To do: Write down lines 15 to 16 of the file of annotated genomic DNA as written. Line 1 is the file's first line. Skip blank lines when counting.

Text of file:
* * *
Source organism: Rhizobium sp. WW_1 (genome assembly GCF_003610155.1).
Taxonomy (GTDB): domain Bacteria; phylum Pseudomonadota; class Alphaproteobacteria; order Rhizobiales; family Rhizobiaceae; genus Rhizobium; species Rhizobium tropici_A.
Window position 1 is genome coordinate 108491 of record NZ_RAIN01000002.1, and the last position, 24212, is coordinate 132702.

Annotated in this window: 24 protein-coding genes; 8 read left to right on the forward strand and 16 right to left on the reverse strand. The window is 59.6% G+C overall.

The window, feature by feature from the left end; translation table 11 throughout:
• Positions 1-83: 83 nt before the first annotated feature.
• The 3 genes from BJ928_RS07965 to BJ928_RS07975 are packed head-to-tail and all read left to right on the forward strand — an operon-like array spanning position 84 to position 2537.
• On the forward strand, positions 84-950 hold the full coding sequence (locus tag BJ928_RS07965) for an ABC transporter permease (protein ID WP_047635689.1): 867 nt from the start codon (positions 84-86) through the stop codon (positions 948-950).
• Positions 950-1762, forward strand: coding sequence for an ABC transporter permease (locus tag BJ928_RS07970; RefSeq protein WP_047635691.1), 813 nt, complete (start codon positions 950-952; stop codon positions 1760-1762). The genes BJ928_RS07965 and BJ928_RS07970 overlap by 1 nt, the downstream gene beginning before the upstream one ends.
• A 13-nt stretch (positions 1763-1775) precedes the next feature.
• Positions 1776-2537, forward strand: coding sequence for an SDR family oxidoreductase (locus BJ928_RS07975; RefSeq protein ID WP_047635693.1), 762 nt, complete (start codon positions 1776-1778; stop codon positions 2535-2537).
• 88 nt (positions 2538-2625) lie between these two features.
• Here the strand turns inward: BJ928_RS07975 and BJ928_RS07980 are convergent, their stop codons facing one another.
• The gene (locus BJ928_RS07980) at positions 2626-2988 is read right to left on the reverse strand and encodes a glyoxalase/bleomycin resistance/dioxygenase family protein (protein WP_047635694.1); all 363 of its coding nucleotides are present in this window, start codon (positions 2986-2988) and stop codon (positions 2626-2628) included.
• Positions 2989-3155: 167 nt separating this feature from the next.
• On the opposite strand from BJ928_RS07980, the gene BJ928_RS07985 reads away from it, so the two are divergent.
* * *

• Positions 2989-3155: 167 nt separating this feature from the next.
• On the opposite strand from BJ928_RS07980, the gene BJ928_RS07985 reads away from it, so the two are divergent.